Imagined through a 1920s lens, “Snow White” unfolds as a graphic novel.
Samantha White, nicknamed Snow, loses her mother at a young age. Her father, a shrewd and wealthy businessman, remarries a blunt-bobbed and ruthless actress known as the "Queen of the Follies." In their large New York City apartment, the ticker tape whirrs stock updates and reminders of their fortune without cease. This, however, gets to Snow's stepmother, and she starts to see insidious messages—just like the ones her fairy-tale counterpart received from her enchanted mirror—that ignite a deadly and consuming jealousy. She engages a man to kill Snow, who is ultimately saved by a gang of seven orphaned boys. Her stepmother finally exacts her revenge—with a syringe and an apple—until Detective Prince saves the day. Phelan masterfully shifts a tale heavily reliant on magic and fantasy into a realistic and historical setting without compromising plausibility. Creating sweeping and dreamy watercolors that play with emotion and color, Phelan is an exquisite visual storyteller, and he lets expressive, wordless sequences carry a large portion of his interpretation. With a keen historical slant, a bit of action and intrigue, high visual interest, and the fairy-tale leaning, this will awe a wide readership.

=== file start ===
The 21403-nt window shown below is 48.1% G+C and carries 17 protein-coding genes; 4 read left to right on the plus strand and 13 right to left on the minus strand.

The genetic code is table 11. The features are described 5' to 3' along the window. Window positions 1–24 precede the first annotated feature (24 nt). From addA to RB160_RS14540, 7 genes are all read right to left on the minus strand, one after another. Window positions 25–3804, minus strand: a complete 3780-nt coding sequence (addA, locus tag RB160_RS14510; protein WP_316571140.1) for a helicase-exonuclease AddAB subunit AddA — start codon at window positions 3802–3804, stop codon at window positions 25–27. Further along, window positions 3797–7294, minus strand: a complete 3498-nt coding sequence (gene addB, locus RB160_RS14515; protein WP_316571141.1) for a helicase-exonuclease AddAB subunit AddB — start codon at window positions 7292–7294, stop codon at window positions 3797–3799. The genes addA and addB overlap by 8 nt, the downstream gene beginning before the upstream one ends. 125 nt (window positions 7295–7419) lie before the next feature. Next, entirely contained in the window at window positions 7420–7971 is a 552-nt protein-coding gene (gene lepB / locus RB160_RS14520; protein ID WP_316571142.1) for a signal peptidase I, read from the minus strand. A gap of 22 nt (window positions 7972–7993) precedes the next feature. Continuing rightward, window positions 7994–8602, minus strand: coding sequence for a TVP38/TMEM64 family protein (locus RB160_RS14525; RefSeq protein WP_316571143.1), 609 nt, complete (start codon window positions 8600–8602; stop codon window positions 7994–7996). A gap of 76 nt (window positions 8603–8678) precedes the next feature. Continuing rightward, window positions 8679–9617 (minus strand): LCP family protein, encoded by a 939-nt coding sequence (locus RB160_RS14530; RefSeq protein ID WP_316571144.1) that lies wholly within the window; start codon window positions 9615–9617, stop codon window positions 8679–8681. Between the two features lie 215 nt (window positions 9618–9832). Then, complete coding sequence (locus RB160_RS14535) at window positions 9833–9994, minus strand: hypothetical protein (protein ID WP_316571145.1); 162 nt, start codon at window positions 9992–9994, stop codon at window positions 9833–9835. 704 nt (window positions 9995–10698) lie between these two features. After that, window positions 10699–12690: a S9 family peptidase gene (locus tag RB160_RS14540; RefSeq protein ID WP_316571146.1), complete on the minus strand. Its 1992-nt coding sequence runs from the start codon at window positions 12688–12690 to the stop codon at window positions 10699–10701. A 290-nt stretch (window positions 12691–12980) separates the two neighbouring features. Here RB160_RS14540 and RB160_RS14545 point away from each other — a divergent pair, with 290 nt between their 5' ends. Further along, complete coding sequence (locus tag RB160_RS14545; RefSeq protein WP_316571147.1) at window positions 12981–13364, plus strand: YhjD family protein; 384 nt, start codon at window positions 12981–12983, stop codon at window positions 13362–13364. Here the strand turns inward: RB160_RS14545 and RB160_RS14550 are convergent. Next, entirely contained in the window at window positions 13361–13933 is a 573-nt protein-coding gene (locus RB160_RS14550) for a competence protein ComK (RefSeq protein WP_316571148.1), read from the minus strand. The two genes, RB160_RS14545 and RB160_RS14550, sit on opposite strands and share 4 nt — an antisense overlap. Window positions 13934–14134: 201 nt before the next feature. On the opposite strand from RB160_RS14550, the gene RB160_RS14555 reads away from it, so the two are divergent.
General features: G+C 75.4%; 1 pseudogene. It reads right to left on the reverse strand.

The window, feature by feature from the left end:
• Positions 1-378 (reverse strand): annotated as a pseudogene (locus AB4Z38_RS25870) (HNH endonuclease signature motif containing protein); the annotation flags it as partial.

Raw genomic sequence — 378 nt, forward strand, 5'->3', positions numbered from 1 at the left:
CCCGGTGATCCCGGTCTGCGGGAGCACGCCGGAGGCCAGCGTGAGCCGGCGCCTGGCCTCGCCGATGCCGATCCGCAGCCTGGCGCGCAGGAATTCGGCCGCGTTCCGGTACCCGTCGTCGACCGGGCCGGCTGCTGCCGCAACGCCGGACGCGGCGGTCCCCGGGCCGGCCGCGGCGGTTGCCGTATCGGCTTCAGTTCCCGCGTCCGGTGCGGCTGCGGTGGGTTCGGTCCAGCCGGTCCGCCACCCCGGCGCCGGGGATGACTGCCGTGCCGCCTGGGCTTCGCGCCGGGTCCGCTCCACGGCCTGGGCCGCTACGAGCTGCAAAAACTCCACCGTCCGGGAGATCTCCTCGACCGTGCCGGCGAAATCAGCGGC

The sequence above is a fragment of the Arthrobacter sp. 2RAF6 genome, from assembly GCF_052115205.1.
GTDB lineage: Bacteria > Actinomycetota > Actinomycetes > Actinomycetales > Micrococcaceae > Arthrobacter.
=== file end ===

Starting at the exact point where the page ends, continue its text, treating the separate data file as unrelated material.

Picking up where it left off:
Brilliant. (Graphic adaptation. 9 & up)